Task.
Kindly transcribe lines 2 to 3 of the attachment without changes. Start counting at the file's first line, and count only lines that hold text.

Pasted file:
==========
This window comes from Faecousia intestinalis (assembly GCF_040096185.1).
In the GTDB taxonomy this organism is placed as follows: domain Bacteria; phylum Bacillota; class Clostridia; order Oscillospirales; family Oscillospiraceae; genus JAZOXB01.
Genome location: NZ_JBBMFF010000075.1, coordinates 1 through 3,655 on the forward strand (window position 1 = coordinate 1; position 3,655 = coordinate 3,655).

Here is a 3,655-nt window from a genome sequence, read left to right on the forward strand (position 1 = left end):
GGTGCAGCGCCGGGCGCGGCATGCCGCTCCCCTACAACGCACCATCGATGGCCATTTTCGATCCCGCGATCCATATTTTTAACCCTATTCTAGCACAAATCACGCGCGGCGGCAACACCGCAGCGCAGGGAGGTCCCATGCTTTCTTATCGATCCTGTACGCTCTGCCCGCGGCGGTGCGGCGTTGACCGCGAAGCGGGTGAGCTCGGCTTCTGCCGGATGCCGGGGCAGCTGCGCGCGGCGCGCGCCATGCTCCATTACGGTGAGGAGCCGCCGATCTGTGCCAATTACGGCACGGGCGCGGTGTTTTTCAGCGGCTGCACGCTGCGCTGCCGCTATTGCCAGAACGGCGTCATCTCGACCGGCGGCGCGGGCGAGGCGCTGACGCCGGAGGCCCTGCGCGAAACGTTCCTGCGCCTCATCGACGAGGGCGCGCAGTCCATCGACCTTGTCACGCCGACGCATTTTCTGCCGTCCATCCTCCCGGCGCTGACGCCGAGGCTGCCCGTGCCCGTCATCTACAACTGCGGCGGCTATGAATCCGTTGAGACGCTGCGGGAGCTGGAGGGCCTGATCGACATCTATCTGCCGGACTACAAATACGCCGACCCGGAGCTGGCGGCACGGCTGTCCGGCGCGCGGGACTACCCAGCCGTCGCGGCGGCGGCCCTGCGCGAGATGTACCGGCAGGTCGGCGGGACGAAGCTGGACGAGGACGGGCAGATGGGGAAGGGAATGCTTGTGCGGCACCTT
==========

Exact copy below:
In the GTDB taxonomy this organism is placed as follows: domain Bacteria; phylum Bacillota; class Clostridia; order Oscillospirales; family Oscillospiraceae; genus JAZOXB01.
Genome location: NZ_JBBMFF010000075.1, coordinates 1 through 3,655 on the forward strand (window position 1 = coordinate 1; position 3,655 = coordinate 3,655).